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Ami Eidels, James T. Townsend; Systems factorial technology analysis of Pomerantz's configural figures. Journal of Vision 2005;5(8):215. doi: 10.1167/5.8.215.
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© ARVO (1962-2015); The Authors (2016-present)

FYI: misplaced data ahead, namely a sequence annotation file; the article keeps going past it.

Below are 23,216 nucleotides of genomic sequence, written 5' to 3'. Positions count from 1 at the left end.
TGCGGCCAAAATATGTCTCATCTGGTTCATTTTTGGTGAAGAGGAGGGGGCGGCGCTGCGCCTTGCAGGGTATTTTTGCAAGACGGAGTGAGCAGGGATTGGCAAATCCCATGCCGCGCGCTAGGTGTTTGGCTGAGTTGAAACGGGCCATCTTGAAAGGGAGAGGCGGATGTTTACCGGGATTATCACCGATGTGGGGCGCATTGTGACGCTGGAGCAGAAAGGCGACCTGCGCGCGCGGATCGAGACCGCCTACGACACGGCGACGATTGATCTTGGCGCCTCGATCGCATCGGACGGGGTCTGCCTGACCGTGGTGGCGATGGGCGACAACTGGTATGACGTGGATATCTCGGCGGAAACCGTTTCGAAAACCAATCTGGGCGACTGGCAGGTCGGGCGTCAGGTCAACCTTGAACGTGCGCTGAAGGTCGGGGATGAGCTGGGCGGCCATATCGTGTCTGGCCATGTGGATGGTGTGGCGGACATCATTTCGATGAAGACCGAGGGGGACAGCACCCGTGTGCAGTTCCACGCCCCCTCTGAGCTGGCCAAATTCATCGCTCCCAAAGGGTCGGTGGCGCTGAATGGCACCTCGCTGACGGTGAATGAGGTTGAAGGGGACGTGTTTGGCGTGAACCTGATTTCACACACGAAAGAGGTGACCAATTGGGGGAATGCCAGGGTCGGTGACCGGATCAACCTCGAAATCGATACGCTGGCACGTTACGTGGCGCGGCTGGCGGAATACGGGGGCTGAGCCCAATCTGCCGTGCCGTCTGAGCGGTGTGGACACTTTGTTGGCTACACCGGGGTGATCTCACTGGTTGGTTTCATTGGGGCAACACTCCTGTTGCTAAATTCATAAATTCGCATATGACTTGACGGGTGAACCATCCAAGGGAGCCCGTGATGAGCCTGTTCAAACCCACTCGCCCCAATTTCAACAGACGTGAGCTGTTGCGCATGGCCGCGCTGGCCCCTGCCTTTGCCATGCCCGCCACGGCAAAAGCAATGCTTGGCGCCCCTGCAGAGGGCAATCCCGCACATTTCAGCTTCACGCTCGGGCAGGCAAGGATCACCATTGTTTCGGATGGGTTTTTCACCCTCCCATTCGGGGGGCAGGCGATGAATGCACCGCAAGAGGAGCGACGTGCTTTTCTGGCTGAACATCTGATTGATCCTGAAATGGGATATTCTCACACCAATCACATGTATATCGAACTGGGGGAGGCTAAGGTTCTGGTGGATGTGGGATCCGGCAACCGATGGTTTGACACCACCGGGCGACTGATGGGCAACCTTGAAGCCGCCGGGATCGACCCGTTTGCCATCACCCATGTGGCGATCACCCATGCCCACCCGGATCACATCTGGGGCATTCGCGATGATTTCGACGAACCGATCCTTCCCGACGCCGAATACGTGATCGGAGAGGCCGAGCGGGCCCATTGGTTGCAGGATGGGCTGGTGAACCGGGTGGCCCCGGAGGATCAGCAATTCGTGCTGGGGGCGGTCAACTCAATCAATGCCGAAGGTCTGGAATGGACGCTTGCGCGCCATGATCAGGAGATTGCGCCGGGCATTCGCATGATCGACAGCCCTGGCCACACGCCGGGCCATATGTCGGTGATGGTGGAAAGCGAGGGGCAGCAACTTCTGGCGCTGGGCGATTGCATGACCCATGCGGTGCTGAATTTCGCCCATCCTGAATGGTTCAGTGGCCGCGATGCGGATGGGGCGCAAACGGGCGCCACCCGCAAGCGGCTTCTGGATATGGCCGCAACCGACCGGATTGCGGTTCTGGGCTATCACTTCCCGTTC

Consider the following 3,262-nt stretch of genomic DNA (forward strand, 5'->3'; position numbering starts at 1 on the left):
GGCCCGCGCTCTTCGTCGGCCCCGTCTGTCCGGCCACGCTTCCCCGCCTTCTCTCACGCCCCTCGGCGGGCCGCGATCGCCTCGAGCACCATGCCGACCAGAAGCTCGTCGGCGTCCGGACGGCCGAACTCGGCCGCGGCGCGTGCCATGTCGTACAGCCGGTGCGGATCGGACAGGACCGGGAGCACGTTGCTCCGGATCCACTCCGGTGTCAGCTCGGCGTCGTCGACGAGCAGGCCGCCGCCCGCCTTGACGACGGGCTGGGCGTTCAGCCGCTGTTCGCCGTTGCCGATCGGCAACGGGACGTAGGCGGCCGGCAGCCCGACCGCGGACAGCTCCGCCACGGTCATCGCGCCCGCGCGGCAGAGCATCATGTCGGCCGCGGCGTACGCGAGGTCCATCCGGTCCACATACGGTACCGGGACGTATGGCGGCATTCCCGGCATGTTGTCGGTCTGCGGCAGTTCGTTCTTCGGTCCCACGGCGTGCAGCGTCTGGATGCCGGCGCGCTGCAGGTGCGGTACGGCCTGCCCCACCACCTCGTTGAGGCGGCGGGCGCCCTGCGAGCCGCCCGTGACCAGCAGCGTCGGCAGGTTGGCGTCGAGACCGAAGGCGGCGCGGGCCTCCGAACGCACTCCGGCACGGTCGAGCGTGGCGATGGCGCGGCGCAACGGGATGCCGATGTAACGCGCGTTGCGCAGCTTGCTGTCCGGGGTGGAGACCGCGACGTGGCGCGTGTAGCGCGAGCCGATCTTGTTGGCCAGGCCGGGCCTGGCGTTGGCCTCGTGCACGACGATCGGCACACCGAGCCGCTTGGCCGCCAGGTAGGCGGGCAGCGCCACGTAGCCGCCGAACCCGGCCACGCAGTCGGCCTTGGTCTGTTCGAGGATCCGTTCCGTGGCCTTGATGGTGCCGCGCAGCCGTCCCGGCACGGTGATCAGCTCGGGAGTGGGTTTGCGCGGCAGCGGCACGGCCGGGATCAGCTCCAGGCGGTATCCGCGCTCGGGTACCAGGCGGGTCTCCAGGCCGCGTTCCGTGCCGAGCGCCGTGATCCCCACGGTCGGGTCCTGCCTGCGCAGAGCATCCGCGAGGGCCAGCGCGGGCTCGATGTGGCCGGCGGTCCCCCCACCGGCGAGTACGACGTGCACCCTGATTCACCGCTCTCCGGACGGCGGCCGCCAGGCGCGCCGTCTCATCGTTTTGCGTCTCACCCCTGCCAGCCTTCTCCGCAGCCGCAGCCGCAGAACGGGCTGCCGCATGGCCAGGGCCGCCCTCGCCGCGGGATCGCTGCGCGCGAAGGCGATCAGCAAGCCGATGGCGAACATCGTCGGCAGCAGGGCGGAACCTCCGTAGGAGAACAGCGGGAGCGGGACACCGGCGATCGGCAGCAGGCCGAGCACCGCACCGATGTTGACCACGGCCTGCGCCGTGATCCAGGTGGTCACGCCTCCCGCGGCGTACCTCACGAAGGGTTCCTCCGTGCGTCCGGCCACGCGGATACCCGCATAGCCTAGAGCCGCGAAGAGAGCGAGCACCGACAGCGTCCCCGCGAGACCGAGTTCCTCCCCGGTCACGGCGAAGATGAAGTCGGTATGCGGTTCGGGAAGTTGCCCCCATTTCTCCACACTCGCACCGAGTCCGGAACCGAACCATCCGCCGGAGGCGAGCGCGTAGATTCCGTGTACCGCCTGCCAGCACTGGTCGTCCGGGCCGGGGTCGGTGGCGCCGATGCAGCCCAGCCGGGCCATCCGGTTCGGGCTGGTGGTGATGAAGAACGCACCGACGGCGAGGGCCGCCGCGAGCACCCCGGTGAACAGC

People are faster and more accurate at detecting a certain feature, say, a left parenthesis, when presented within a context, “( )”, than when presented alone, “(” (Pomerantz et al, 1977; 2003). Similarly, people seem be better at identifying a given facial feature, say a nose, within the context of a face, than when the nose is presented alone. According to theories of configural processing, highly symmetrical (“good figures”) or highly learned (faces) figures are processed as a Gestalt, and that holistic experience aids in the resolution of comprising parts. We applied System Factorial Technology, developed by Townsend and Nozawa (1995), to examine whether the influence of configuration can be measured in terms of architecture, capacity, stopping rule and (in)dependence. The participants performed in a redundant target search task, in which a single stimulus was presented on each trial, comprised of a diagonal line (either left, “”, or right, “/”) and the shape “L” (presented normally, or as a horizontal mirror image). Participants had to detect the target items “/”, rotated “L”, or both. In experiment 1, the two items were combined together such that they formed a Gestalt. The results showed no redundancy gains. In fact, Participants were faster on single target trials (449.8 ms) then they were on redundant target trials (634.1 ms). Capacity, calculated as the ratio between the integrated hazard functions of redundant target and the sum of single target conditions, was severely limited, suggesting that configural processing was actually stronger for the single target displays than for the redundant target displays. In addition, topological similarity may also play an important role in RT tasks. In further experiments, we constructed the stimuli such that the comprising parts did not necessarily formed “good” configurations. Results were different both in terms of mean RTs and in terms of the properties of the underlying cognitive system (i.e., its architecture, capacity etc.).
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